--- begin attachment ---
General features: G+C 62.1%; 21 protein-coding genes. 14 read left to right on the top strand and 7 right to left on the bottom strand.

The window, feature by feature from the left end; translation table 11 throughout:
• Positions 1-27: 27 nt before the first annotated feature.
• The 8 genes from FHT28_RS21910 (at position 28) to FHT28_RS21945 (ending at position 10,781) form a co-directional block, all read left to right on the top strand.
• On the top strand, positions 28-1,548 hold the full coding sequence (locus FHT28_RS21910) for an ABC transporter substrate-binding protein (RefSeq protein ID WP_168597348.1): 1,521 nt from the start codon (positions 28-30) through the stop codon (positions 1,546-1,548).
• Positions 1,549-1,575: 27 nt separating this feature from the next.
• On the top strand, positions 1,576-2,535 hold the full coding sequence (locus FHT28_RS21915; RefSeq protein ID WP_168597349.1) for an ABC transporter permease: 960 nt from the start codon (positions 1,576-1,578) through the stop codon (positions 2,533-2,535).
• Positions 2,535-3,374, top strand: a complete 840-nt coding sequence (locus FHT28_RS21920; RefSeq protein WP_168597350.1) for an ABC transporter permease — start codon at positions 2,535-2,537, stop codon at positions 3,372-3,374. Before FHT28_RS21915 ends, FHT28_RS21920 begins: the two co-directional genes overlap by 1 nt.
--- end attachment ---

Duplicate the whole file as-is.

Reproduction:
General features: G+C 62.1%; 21 protein-coding genes. 14 read left to right on the top strand and 7 right to left on the bottom strand.

The window, feature by feature from the left end; translation table 11 throughout:
• Positions 1-27: 27 nt before the first annotated feature.
• The 8 genes from FHT28_RS21910 (at position 28) to FHT28_RS21945 (ending at position 10,781) form a co-directional block, all read left to right on the top strand.
• On the top strand, positions 28-1,548 hold the full coding sequence (locus FHT28_RS21910) for an ABC transporter substrate-binding protein (RefSeq protein ID WP_168597348.1): 1,521 nt from the start codon (positions 28-30) through the stop codon (positions 1,546-1,548).
• Positions 1,549-1,575: 27 nt separating this feature from the next.
• On the top strand, positions 1,576-2,535 hold the full coding sequence (locus FHT28_RS21915; RefSeq protein ID WP_168597349.1) for an ABC transporter permease: 960 nt from the start codon (positions 1,576-1,578) through the stop codon (positions 2,533-2,535).
• Positions 2,535-3,374, top strand: a complete 840-nt coding sequence (locus FHT28_RS21920; RefSeq protein WP_168597350.1) for an ABC transporter permease — start codon at positions 2,535-2,537, stop codon at positions 3,372-3,374. Before FHT28_RS21915 ends, FHT28_RS21920 begins: the two co-directional genes overlap by 1 nt.